Born to the son of a slave in Philadelphia in 1844, he left school at 14 and became a porter at a Boston hotel.
A pair of white businessmen took him under their wing and helped him enroll at Harvard in 1865.
Harvard admitted him as “an experiment,” according to historian Michael Mounter, who wrote a Ph.D. thesis on Greener. Greener initially struggled but eventually thrived. He made allies including U.S. Sen. Charles Sumner and won prizes for public speaking and essays.
In 1873, he was appointed professor of philosophy at the University of South Carolina. He dodged an assassination attempt by a “red shirt” at an 1876 rally, but lost his job a year later when racist Democrats were elected.
Became law school dean
Married to Genevieve Ida Fleet, with whom he had six children, he became dean of Howard University’s law school; worked at the U.S. Treasury and in Republican politics and law in Washington, and befriended President Ulysses S. Grant, whose memorial he helped build.
A friend and sometimes rival of other leading African Americans of his era, including Frederick Douglass and Booker T. Washington, he wrote in 1879: “The negro has received so many hard knocks, and experienced so little consideration, charity, or justice from those who criticize him, that he has no quarter to give.”
In an 1894 essay he pointedly renamed the “Negro Problem” as “The White Problem.”
Sick of Washington politics, in 1898 he accepted a post from President William McKinley in Vladivostok, Russia. Leaving his family, he took a Japanese common-law wife, Mishi Kawashima, with whom he had three children. He was praised for his efforts as a U.S. agent during the Russo-Japanese war, but he was fired in 1905 after a smear campaign.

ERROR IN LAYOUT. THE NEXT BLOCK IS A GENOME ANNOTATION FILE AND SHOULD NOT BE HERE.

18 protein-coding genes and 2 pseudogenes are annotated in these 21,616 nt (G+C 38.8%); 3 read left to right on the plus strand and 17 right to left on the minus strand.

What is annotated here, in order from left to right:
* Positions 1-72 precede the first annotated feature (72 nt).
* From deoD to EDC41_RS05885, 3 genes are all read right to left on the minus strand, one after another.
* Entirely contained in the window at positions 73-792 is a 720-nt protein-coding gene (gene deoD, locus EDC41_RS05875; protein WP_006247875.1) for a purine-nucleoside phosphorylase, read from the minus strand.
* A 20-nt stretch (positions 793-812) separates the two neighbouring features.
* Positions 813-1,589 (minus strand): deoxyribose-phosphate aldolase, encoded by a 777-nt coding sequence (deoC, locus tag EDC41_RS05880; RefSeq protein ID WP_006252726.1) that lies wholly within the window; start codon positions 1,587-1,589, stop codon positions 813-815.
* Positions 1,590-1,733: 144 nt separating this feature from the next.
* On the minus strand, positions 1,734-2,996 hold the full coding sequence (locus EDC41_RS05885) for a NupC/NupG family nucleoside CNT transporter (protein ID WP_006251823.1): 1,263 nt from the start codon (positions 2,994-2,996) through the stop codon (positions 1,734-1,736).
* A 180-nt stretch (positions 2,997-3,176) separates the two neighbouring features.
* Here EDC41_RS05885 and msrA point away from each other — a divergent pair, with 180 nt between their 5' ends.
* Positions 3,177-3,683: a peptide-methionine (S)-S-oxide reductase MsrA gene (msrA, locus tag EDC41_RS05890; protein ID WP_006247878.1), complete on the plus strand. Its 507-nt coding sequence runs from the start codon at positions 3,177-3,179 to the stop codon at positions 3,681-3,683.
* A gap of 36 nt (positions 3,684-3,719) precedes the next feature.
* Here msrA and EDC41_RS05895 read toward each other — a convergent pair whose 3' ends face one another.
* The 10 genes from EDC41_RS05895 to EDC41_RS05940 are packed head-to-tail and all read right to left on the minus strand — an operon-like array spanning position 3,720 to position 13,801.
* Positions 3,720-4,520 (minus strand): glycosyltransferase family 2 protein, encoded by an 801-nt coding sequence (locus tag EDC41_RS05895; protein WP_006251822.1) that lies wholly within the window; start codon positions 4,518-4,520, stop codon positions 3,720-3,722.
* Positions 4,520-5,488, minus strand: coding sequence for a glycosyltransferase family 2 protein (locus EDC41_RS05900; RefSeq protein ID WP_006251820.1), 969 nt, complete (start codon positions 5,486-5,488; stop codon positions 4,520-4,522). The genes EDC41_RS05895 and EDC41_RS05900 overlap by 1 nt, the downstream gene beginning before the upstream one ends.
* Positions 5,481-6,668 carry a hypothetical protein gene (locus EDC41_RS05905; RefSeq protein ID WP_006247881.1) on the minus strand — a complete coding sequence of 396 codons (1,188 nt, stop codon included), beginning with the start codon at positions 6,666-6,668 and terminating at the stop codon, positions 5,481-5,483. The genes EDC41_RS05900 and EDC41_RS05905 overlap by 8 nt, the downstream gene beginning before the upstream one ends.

From 1909 until his death in 1922 he lived with cousins at 5237 S. Ellis in Chicago. Cut off from both his families, he was likely visited just once in Hyde Park by his daughter Belle da Costa Greene, according to biographer Heidi Ardizzone.
Along with the rest of Greener’s first family, da Costa Greene — the chic director of banker J.P. Morgan’s personal library — changed her last name to pass as white in elite New York society. “Greener had so much intelligence and passion and to see his equally talented children not have their achievements counted as African American must have been heartbreaking,” Ardizzone said.
Da Costa Greene burned her own personal papers before her death in 1950. The discovery of some of her father’s documents in an Englewood attic is “every historian’s dream,” Ardizzone said.
McDonald “is to be commended” for his discovery, Gates added.
Harvard would love documents
Harvard, the DuSable Museum of African American History, the Pierpont Morgan Library, the Black Metropolis Research Consortium and Greener’s granddaughter from his second marriage, Evelyn Bausman, 75, of Connecticut, all are interested in the documents. Bausman called the find “amazing.”
Gates — known for his 2009 “beer summit” on the White House lawn with President Obama and a Cambridge cop who arrested him on his own doorstep — says he would “love to bring the artifacts to Harvard.” He said he would offer “a fair price” but warned McDonald not to expect to get rich.
McDonald’s own education ended when he graduated from Calumet High School. But he says his research into the story behind the documents has made him proud of Greener’s story.
“You have to wonder, if Greener hadn’t graduated from Harvard, would Obama have gone to law school there?” he said. “Would Obama be president?”